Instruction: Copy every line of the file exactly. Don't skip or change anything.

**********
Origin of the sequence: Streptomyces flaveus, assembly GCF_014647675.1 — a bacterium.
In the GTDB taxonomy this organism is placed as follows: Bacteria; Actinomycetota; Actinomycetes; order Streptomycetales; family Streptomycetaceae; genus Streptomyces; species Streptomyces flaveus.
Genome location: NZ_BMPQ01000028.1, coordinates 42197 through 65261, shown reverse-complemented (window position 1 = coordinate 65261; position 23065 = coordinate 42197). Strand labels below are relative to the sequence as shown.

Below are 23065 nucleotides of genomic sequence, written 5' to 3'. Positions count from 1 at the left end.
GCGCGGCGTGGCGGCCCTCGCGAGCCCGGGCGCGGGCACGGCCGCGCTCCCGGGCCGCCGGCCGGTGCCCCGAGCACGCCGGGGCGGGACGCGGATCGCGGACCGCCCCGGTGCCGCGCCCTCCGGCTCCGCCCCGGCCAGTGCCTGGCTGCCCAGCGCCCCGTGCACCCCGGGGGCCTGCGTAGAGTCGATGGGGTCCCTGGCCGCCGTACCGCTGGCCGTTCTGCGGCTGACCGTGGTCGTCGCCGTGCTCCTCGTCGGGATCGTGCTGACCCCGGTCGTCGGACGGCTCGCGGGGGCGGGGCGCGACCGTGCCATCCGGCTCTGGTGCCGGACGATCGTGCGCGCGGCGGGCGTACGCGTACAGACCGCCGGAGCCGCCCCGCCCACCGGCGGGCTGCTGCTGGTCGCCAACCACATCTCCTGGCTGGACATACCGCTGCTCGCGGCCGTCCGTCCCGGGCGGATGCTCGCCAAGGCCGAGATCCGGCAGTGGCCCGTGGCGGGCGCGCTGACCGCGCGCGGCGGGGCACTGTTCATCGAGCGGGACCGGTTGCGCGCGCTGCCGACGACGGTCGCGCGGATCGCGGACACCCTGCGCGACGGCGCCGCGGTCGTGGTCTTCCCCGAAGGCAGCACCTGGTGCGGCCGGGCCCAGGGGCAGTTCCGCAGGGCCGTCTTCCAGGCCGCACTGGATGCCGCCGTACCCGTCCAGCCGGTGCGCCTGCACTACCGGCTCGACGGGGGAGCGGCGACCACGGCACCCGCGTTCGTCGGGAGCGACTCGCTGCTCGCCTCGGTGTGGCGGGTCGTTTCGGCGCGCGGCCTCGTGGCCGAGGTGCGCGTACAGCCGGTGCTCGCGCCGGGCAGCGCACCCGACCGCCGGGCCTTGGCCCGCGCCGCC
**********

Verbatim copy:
Origin of the sequence: Streptomyces flaveus, assembly GCF_014647675.1 — a bacterium.
In the GTDB taxonomy this organism is placed as follows: Bacteria; Actinomycetota; Actinomycetes; order Streptomycetales; family Streptomycetaceae; genus Streptomyces; species Streptomyces flaveus.
Genome location: NZ_BMPQ01000028.1, coordinates 42197 through 65261, shown reverse-complemented (window position 1 = coordinate 65261; position 23065 = coordinate 42197). Strand labels below are relative to the sequence as shown.

Below are 23065 nucleotides of genomic sequence, written 5' to 3'. Positions count from 1 at the left end.
GCGCGGCGTGGCGGCCCTCGCGAGCCCGGGCGCGGGCACGGCCGCGCTCCCGGGCCGCCGGCCGGTGCCCCGAGCACGCCGGGGCGGGACGCGGATCGCGGACCGCCCCGGTGCCGCGCCCTCCGGCTCCGCCCCGGCCAGTGCCTGGCTGCCCAGCGCCCCGTGCACCCCGGGGGCCTGCGTAGAGTCGATGGGGTCCCTGGCCGCCGTACCGCTGGCCGTTCTGCGGCTGACCGTGGTCGTCGCCGTGCTCCTCGTCGGGATCGTGCTGACCCCGGTCGTCGGACGGCTCGCGGGGGCGGGGCGCGACCGTGCCATCCGGCTCTGGTGCCGGACGATCGTGCGCGCGGCGGGCGTACGCGTACAGACCGCCGGAGCCGCCCCGCCCACCGGCGGGCTGCTGCTGGTCGCCAACCACATCTCCTGGCTGGACATACCGCTGCTCGCGGCCGTCCGTCCCGGGCGGATGCTCGCCAAGGCCGAGATCCGGCAGTGGCCCGTGGCGGGCGCGCTGACCGCGCGCGGCGGGGCACTGTTCATCGAGCGGGACCGGTTGCGCGCGCTGCCGACGACGGTCGCGCGGATCGCGGACACCCTGCGCGACGGCGCCGCGGTCGTGGTCTTCCCCGAAGGCAGCACCTGGTGCGGCCGGGCCCAGGGGCAGTTCCGCAGGGCCGTCTTCCAGGCCGCACTGGATGCCGCCGTACCCGTCCAGCCGGTGCGCCTGCACTACCGGCTCGACGGGGGAGCGGCGACCACGGCACCCGCGTTCGTCGGGAGCGACTCGCTGCTCGCCTCGGTGTGGCGGGTCGTTTCGGCGCGCGGCCTCGTGGCCGAGGTGCGCGTACAGCCGGTGCTCGCGCCGGGCAGCGCACCCGACCGCCGGGCCTTGGCCCGCGCCGCC